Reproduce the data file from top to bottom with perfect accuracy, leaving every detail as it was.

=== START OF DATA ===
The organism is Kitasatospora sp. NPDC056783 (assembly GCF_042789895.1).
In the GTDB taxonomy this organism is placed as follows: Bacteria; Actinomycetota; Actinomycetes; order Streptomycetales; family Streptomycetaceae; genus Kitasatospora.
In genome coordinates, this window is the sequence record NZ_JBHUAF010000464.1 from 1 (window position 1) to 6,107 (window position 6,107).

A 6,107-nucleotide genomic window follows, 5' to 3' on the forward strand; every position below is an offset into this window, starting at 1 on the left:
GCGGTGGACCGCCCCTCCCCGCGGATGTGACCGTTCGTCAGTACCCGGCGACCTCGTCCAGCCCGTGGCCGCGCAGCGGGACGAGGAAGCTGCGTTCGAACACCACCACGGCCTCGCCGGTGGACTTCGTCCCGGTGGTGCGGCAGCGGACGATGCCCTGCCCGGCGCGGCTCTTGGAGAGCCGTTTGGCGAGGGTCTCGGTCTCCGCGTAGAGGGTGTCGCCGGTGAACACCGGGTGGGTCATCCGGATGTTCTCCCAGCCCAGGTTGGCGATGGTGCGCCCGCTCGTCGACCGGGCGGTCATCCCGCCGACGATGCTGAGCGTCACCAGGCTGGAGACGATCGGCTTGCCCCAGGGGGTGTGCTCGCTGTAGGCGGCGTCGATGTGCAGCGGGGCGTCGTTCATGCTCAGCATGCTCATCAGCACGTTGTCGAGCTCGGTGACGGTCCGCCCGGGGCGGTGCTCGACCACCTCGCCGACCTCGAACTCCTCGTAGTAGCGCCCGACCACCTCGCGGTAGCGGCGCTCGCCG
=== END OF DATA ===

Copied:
The organism is Kitasatospora sp. NPDC056783 (assembly GCF_042789895.1).
In the GTDB taxonomy this organism is placed as follows: Bacteria; Actinomycetota; Actinomycetes; order Streptomycetales; family Streptomycetaceae; genus Kitasatospora.
In genome coordinates, this window is the sequence record NZ_JBHUAF010000464.1 from 1 (window position 1) to 6,107 (window position 6,107).

A 6,107-nucleotide genomic window follows, 5' to 3' on the forward strand; every position below is an offset into this window, starting at 1 on the left:
GCGGTGGACCGCCCCTCCCCGCGGATGTGACCGTTCGTCAGTACCCGGCGACCTCGTCCAGCCCGTGGCCGCGCAGCGGGACGAGGAAGCTGCGTTCGAACACCACCACGGCCTCGCCGGTGGACTTCGTCCCGGTGGTGCGGCAGCGGACGATGCCCTGCCCGGCGCGGCTCTTGGAGAGCCGTTTGGCGAGGGTCTCGGTCTCCGCGTAGAGGGTGTCGCCGGTGAACACCGGGTGGGTCATCCGGATGTTCTCCCAGCCCAGGTTGGCGATGGTGCGCCCGCTCGTCGACCGGGCGGTCATCCCGCCGACGATGCTGAGCGTCACCAGGCTGGAGACGATCGGCTTGCCCCAGGGGGTGTGCTCGCTGTAGGCGGCGTCGATGTGCAGCGGGGCGTCGTTCATGCTCAGCATGCTCATCAGCACGTTGTCGAGCTCGGTGACGGTCCGCCCGGGGCGGTGCTCGACCACCTCGCCGACCTCGAACTCCTCGTAGTAGCGCCCGACCACCTCGCGGTAGCGGCGCTCGCCG